Why Mummy can’t actually kill Daddy

“Let’s go out,” says Daddy. “It will make you feel better and I can pretend to like conversation and the outdoors whilst surreptitiously guiding you towards a pub.”

“OK,” says Mummy, “when would you like to go out?”

“Now,” says Daddy, reaching for his coat.

“Right,” says Mummy, “we just need to get The Baby ready.”

“Right,” says Daddy looking at his watch, “as long as we are back in time for the football.”

Mummy goes upstairs to change The Baby, leaving Daddy downstairs with the pushchair. The pushchair is covered in all manner of things that have been dumped on it, and still has the massive raincover from yesterday which is clearly not needed now it is sunny.

Mummy changes The Baby and comes downstairs.

“Are you ready now?” says Daddy.

“Not yet. I need to get to the pushchair and take off the raincover and pack some nappies in the bag and put The Baby in her snowsuit and put on my coat and shoes,” says Mummy.

“Right,” says Daddy.

Mummy starts taking everything off the pushchair. She does not mention to Daddy that he could save time by folding up the rain cover, or packing the changing bag, or putting The Baby in her snowsuit. Daddy does not like being told what to do and calls it nagging, and also she would have to explain to Daddy how to do any of those things and that would take longer than just doing them herself.

Mummy dries off the rain cover and folds it and packs it under the pushchair. It is hard to get it back into the miniature bag it came out of but Mummy can do it because she is superwoman.

“Are you ready now?” says Daddy.

“Not yet,” says Mummy. “I need to pack the changing bag and put The Baby in her snowsuit and put on my coat and shoes.

“Right,” says Daddy, for subtle hints do not work on him. Obvious hints do not really work either.

And then Daddy says, “Oooh, I have found a biscuit in my pocket!” Daddy produces an individually wrapped chocolate Hobnob which has been crushed beyond recognition, apparently from spending a good amount of time in his inside pocket. “I don’t even know how that got there!” Daddy looks mightily pleased and surprised as he begins to unwrap the crushed culinary treasure he has unexpectedly procured.

“Please don’t drop crumbs from your ancient biscuit all over the rug I have just hoovered,” begs Mummy as she stuffs nappies into the changing bag and fishes out old ones which have been festering in plastic bags since yesterday.

“Right,” says Daddy.

Mummy finds the snowsuit which is buried under the coats and hats and scarves and gloves, and starts trying to persuade The Baby into it. It is no easy task – Rebel Baby twists and kicks and tries to chew the zips as Mummy wrestles her right foot in, then rolls over and starts eating the hood while Mummy begins work on the left.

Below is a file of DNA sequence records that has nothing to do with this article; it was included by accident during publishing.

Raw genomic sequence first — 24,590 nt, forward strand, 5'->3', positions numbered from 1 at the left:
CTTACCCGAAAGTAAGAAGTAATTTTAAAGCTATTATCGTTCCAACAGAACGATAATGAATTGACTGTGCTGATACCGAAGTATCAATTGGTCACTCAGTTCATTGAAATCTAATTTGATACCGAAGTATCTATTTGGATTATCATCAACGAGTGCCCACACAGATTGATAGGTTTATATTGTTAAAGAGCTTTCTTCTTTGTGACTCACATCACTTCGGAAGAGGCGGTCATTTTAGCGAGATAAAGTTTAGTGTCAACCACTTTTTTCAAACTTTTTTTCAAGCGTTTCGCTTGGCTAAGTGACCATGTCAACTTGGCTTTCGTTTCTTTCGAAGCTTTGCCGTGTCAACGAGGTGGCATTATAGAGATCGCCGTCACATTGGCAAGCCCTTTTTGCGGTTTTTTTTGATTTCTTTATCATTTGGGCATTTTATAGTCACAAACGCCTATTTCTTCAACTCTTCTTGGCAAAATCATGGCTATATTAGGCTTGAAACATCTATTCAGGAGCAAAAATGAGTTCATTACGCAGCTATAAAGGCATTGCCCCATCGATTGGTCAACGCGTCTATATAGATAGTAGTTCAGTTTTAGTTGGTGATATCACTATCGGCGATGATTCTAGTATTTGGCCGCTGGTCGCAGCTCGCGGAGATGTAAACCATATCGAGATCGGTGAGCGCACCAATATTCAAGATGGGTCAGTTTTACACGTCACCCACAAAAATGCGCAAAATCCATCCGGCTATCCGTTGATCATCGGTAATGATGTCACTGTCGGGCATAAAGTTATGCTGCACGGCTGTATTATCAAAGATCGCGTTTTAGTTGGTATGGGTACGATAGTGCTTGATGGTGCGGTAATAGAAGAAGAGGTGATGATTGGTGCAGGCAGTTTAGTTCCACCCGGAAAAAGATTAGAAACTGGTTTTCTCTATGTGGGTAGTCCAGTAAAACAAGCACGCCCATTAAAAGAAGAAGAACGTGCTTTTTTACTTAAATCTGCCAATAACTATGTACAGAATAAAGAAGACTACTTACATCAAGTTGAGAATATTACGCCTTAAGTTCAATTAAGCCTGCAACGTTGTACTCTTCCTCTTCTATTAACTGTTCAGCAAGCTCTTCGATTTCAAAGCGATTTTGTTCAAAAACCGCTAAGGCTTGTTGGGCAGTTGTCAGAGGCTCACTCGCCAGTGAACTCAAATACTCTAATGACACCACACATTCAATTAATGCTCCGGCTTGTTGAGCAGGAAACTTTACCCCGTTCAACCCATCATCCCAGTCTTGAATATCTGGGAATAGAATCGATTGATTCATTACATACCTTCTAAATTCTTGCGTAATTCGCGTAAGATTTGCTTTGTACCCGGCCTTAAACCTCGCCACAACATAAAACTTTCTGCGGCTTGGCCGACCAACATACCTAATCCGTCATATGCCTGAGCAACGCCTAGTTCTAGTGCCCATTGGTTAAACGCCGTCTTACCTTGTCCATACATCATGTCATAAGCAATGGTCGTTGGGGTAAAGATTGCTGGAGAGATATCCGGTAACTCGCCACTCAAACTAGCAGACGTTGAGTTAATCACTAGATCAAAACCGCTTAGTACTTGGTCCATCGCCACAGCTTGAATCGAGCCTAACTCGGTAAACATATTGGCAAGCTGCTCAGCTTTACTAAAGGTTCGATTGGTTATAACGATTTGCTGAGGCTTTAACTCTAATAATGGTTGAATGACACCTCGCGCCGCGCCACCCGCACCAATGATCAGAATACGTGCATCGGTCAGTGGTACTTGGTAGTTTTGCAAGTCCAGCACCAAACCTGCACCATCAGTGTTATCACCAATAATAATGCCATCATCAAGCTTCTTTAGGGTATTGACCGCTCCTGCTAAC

Perhaps Daddy can strap her in the buggy while I get my coat and shoes on, thinks Mummy. She decides this small request could possibly be very carefully phrased in a way to not sound too much like being bossy or nagging, and rehearses it in her head while she contorts The Baby into the sleeves.

Mummy looks up, but Daddy is nowhere to be found.

“Darling?” calls Mummy, fighting with the unnecessary number of zips and poppers as The Baby wriggles and squirms.

“Darling?” calls Mummy a little louder, pinning The Baby into the pushchair with one knee while she locates the straps and buckles that all seem to have either disappeared or mysteriously adjusted themselves to no longer fit.

Darling?” she calls louder still as she clicks them into place and rocks the buggy with one foot to stop The Baby protesting, while doing up her shoelaces.

DARLING?” wails Mummy, throwing on her coat inside out and upside down whilst slinging a changing bag over one shoulder and bumping the buggy one-handed out of the front door and down the step.

Daddy is standing peacefully in the sunshine, looking at his watch.

“What are you doing out here?” asks Mummy. “I was going as fast as I could…”

“Yes,” says Daddy, “I came out here to eat my biscuit.”

Mummy looks at Daddy with murder in her heart.

“I saved you half,” says Daddy. “It’s a bit squashed.”

Not the actual one. But Mummy was too busy eating it to take a photo.

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